Pettersen said she didn’t think the state needed a bill to do those things.

“I believe that’s correct,” Morgan replied.

The bill was killed on a 7-4 vote, with one Republican joining Democrats in opposition

Testing alternatives might come into play in another bill. Rep. Jim Wilson, R-Salida, is working on a yet-to-be-introduced measure intended to give school districts some relief from state mandates, including how frequently some districts have to file improvement plans.

Wilson agreed his bill also could provide a vehicle for discussion of testing alternatives. But he doesn’t think that will happen this year. “I think that may wait for flexibility 2.0 legislation next year.”

Last year’s testing reform law included a provision creating a complicated, multi-year pilot program under which districts could experiment with different tests, but no district has taken up the offer.

“We haven’t received any notifications from districts or charter schools that they’re interested in doing that,” Morgan told the committee.

A group of 10 rural districts is working on what’s called the Student-Centered Accountability Project, hoping to design an alternative to the current state system for rating districts and schools. The group currently is seeking bids for management of the project and trying to determine costs.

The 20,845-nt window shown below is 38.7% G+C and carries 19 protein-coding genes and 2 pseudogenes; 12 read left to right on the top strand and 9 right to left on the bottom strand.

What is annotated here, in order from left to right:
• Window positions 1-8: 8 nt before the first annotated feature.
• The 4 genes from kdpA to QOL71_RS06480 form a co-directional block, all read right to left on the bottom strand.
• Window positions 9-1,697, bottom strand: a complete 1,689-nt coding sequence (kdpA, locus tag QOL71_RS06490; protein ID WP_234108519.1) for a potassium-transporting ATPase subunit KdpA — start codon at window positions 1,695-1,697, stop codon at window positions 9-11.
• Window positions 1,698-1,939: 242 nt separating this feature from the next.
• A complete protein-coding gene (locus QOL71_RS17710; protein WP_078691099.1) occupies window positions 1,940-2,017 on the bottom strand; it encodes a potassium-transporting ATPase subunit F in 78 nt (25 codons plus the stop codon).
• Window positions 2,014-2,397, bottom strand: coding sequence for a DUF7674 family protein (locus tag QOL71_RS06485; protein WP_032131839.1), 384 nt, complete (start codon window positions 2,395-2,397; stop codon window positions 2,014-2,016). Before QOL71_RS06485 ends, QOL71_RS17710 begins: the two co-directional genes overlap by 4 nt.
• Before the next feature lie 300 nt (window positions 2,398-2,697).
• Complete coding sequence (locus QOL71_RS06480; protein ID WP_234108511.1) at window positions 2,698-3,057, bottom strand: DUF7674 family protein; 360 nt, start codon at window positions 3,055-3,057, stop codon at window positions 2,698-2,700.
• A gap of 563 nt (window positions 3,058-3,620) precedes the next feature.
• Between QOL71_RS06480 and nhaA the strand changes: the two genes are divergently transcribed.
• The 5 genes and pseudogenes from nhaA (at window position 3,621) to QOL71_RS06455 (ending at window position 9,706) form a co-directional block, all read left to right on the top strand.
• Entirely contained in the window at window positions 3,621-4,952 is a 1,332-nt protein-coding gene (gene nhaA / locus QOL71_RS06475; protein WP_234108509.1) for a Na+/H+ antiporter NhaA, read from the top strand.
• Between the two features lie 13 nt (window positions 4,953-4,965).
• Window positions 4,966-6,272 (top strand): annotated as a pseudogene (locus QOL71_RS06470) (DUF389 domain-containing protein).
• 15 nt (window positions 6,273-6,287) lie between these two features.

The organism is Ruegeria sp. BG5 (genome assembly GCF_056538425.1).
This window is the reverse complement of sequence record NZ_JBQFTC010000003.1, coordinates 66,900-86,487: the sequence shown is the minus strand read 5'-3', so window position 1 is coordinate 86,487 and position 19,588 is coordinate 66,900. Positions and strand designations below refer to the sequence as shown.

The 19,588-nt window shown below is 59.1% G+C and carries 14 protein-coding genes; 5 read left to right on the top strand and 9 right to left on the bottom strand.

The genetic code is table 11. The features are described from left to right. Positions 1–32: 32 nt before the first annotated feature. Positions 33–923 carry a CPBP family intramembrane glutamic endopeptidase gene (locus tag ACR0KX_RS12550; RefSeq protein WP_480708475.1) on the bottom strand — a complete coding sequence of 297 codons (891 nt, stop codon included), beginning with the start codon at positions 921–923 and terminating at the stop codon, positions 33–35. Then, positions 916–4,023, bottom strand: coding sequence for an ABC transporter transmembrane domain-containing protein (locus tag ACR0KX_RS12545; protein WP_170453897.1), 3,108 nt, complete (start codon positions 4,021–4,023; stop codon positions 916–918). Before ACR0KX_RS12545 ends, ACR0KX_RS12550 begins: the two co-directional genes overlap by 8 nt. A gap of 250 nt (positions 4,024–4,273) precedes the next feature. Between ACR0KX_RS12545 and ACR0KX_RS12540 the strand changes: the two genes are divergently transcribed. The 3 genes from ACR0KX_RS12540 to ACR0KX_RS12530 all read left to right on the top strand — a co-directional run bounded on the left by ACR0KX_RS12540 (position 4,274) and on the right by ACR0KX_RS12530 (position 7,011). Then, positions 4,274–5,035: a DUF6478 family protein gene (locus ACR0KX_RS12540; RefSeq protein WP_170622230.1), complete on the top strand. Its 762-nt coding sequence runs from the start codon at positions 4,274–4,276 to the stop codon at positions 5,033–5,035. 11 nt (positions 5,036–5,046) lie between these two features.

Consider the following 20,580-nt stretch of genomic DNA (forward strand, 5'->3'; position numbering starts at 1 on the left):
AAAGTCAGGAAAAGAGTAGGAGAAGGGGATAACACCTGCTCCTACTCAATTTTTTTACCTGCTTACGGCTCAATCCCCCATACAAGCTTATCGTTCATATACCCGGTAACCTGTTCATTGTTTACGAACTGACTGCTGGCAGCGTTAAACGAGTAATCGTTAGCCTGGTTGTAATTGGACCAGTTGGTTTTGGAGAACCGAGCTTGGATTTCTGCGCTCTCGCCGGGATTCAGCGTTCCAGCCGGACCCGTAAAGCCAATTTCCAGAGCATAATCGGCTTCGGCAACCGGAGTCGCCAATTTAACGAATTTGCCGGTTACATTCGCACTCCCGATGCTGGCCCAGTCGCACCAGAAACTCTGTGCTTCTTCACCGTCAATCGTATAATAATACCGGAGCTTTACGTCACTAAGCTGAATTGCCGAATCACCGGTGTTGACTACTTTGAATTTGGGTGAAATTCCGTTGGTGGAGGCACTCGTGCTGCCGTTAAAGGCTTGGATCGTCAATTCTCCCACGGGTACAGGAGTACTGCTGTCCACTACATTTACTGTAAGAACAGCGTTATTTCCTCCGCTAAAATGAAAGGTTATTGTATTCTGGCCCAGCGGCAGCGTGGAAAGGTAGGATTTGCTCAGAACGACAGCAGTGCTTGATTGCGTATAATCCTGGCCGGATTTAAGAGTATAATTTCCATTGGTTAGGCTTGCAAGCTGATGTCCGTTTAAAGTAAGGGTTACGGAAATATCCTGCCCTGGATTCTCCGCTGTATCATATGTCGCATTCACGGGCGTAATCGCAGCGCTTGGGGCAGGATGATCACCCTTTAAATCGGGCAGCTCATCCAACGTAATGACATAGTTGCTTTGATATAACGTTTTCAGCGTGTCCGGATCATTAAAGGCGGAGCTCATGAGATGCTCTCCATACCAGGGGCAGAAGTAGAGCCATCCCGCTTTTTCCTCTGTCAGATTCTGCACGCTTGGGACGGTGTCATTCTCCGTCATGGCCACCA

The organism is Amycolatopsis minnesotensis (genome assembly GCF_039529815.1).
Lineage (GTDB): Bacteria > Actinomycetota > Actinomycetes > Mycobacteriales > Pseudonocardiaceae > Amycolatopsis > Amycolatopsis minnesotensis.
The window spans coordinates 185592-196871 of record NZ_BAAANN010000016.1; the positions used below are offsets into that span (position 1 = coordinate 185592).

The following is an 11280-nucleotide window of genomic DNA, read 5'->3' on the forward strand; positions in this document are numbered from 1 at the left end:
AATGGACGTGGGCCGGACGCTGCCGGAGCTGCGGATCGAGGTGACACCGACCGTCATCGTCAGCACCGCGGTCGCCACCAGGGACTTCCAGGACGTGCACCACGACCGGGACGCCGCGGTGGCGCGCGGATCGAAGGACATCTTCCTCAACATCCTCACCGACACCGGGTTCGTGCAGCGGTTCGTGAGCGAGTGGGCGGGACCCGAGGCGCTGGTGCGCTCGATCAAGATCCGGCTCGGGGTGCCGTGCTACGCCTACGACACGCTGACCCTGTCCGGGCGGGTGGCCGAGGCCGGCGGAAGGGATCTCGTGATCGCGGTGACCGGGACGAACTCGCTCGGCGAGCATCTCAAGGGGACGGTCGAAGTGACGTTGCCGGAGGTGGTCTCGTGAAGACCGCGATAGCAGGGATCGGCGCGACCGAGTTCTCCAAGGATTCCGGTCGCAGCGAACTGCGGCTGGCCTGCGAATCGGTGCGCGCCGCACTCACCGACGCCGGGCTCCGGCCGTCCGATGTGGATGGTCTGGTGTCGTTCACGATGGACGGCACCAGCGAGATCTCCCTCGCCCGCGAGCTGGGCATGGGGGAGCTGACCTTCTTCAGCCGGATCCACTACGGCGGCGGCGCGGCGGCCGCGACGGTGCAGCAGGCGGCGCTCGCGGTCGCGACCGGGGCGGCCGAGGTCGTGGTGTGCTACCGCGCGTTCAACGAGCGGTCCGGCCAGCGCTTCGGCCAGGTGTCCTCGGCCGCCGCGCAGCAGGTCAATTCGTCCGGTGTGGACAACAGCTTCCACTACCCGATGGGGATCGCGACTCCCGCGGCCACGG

Only two states, Arizona and Florida, are actively pursuing alternative tests, according to a recent Education Week article. A bill that would allow districts to choose from a menu of tests is headed to the governor’s desk in Arizona.

cooling off

New York City charter leader Eva Moskowitz says Betsy DeVos is not ‘ready for prime time’

PHOTO: Chalkbeat
Success Academy CEO and founder Eva Moskowitz seemed to be cooling her support for U.S. Education Secretary Betsy DeVos.

In New York City, Eva Moskowitz has been a lone voice of support for the controversial U.S. Education Secretary Betsy DeVos. But even Moskowitz appears to be cooling on the secretary following an embarrassing interview.

“I believe her heart is in the right place,” Moskowitz, founder and CEO of Success Academy, said of DeVos at an unrelated press conference. “But as the recent interviews indicate, I don’t believe she’s ready for primetime in terms of answering all of the complex questions that need to be answered on the topic of public education and choice.”

That is an apparent reference to DeVos’s roundly criticized appearance on 60 Minutes, which recently aired a 30-minute segment in which the secretary admits she hasn’t visited struggling schools in her tenure. Even advocates of school choice, DeVos’s signature issue, called her performance an “embarrassment,” and “Saturday Night Live” poked fun at her.  

Moskowitz’s comments are an about-face from when the education secretary was first appointed. While the rest of the New York City charter school community was mostly quiet after DeVos was tapped for the position, Moskowitz was the exception, tweeting that she was “thrilled.” She doubled-down on her support months later in an interview with Chalkbeat.

“I believe that education reform has to be a bipartisan issue,” she said.